China is primarily known for manufacturing some of the more sophisticated consumer electronics products such as Apple's iPhone and the iPad, as well as a number of Android handsets such as those made by Motorola and Google.
And while it produces many small and large appliances, there are few actual Chinese brands that have any recognition at all in the US and other export markets such as the EMEA.
Xiaomi, founded in 2010 and headquartered in Beijing, is the 4th largest smartphone manufacturer in the world and has the largest share of any smartphone manufacturer in all of China.
When you have a domestic market that is four times larger than the United States, even the fourth largest handset manufacturer in the entire world, let alone all of China, it's an impressive statistic. Xiaomi currently uses Hon Hai (FoxConn) and Inventec as its ODMs, both Taiwanese firms with substantial plant and fab capability on the mainland.
Xiaomi's domestic marketshare is growing at an incredible rate in China, outpacing giant companies like Huawei, Lenovo and even major foreign brands like Apple and Samsung. The company is also producing products other than smartphones, some of which are starting to appear on North American shores, such as through specialty online retailers like Amazon.
One such product is their Yeelight bedside lamp ($70), which is a LED smart lighting device that is evocative of devices being produced by Philips, Belkin WeMo and Osram Sylvania.
The Yeelight is about nine inches tall and is cylindrical shaped. It has a very sharp and clean industrial design, similar to that what you might expect from a company like Apple -- although Cupertino doesn't produce smart lighting devices, yet.
The LED array has a very high range of color temperature (1700K-6500K at 300 lumens, which is the level between a match light and that of a fluorescent lighting tube) and can produce a range of about 16 million colors.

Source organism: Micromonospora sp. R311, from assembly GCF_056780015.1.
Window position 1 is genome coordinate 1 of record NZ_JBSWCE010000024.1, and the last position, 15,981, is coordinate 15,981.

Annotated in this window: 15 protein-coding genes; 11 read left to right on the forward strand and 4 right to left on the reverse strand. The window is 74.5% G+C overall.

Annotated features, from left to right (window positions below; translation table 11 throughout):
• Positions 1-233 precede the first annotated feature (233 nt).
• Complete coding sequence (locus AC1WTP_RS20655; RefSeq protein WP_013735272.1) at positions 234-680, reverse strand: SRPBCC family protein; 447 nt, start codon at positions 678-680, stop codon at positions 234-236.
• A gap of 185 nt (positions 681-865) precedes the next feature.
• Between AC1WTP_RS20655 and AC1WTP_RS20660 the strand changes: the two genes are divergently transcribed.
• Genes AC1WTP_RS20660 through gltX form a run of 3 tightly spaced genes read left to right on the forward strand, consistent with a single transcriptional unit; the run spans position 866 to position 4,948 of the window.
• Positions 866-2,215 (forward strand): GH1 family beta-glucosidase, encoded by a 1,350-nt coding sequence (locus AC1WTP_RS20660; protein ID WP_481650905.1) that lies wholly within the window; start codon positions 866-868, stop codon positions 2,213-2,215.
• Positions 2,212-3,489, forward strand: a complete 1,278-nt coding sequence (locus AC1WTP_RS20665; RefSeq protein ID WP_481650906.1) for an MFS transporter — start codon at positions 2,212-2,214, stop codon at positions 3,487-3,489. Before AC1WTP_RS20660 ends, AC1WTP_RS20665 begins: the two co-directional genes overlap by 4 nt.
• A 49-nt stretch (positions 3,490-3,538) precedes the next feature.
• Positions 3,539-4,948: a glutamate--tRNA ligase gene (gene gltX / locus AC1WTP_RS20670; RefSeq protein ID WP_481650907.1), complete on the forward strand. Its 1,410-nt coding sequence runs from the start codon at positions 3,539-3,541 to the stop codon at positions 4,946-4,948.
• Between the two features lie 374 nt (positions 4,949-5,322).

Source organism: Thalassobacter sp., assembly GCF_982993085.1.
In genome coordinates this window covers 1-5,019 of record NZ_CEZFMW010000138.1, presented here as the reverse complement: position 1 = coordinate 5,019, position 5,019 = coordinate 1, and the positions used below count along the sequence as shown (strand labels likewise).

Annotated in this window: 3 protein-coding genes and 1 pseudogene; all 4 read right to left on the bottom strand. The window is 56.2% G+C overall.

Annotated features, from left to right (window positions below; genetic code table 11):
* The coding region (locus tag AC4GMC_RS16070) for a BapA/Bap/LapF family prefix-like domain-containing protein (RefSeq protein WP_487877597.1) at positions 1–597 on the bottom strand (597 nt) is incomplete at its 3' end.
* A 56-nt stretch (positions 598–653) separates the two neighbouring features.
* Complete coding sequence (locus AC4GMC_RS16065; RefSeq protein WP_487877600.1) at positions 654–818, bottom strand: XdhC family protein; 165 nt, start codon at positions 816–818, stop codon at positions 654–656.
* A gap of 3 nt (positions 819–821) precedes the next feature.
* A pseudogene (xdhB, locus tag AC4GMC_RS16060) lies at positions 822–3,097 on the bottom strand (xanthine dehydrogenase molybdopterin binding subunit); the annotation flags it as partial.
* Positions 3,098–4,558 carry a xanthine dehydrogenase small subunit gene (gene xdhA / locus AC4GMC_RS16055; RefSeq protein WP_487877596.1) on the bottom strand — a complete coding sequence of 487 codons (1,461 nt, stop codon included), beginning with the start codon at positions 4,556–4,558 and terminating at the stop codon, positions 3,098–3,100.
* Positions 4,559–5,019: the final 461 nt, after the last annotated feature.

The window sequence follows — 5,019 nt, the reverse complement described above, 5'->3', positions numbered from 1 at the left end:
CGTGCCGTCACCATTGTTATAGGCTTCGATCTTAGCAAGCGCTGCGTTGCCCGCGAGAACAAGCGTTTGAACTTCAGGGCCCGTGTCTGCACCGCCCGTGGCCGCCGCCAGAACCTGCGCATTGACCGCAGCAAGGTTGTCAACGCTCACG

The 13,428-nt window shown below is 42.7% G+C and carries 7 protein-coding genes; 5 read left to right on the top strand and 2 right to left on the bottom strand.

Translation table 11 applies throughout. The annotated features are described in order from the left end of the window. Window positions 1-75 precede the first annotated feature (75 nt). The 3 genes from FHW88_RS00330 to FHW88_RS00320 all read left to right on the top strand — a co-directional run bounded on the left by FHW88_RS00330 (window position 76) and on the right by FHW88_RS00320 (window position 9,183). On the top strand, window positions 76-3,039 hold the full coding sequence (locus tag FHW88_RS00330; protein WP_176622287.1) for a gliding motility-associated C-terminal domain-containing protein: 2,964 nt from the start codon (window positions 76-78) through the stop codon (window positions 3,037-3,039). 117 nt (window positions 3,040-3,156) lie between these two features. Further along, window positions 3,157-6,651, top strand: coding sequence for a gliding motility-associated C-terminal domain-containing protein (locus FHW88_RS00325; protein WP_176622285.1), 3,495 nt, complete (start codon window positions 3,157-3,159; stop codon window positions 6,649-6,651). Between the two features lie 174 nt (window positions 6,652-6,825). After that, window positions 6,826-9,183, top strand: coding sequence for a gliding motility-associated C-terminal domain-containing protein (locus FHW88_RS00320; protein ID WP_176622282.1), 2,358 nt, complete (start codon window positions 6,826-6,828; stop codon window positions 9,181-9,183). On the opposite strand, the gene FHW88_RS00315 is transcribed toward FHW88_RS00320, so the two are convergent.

It has a simple set of controls at the top to turn the device on and to switch between white and color lighting modes. A touch-sensitive face on the top can be used to change lighting intensity as well as alter the color hue.
More fine-tuning, such as adjusting color phase speeds, custom hues and intensity can be accomplished through a Yeelight application for Android and iOS that can be downloaded through Apple and Google's respective app stores.
The connectivity to the phone is accomplished via pairing the device to the app through Bluetooth Low Energy (BLE) rather than Wi-Fi.
The shortcomings are rather minor considering the device only costs $70 and has such a high-quality build, which undoubtedly would have cost double the price had it been branded by one of the more recognizable CE giants.
The Yeelight app can register more than one lamp, but you can't coordinate the lighting modes between lamps as you can do with Hue, WeMo and Osram -- such as synchronizing color phasing, grouping devices and timer schedules.
Since connectivity between the lamp and the handset is direct rather than through a Wi-Fi to BLE/Zigbee bridge (like Hue, WeMo, SmartThings or Osram) there is no API to develop for so you can't write apps that interface with the device, such as have lighting effects that respond to music or have color "themes" that you would find in more expensive products, like Philips' Hue devices.
But the new Yeelight and other YeeLink products are already in pre-production, and will be much more sophisticated.
In the summer of 2016, Xiaomi will be bringing its products to the US market with much wider distribution, as well as with native packaging, localized documentation and applications -- which will include support for Wi-Fi, IFTTT, additional IoT connectivity/interface standards, US social networking services and all of the things you would expect from a coordinated smart lighting system.
The company has not stated whether this will occur under its own brand, via a partnership with an existing CE brand or via a new brand entirely. But what is for certain is that Xiaomi is going to make a big splash with intelligent lighting in the US, and is potentially poised to become a market leader in that industry, especially if their current design aesthetic, build quality and overall value for the dollar is of any indication.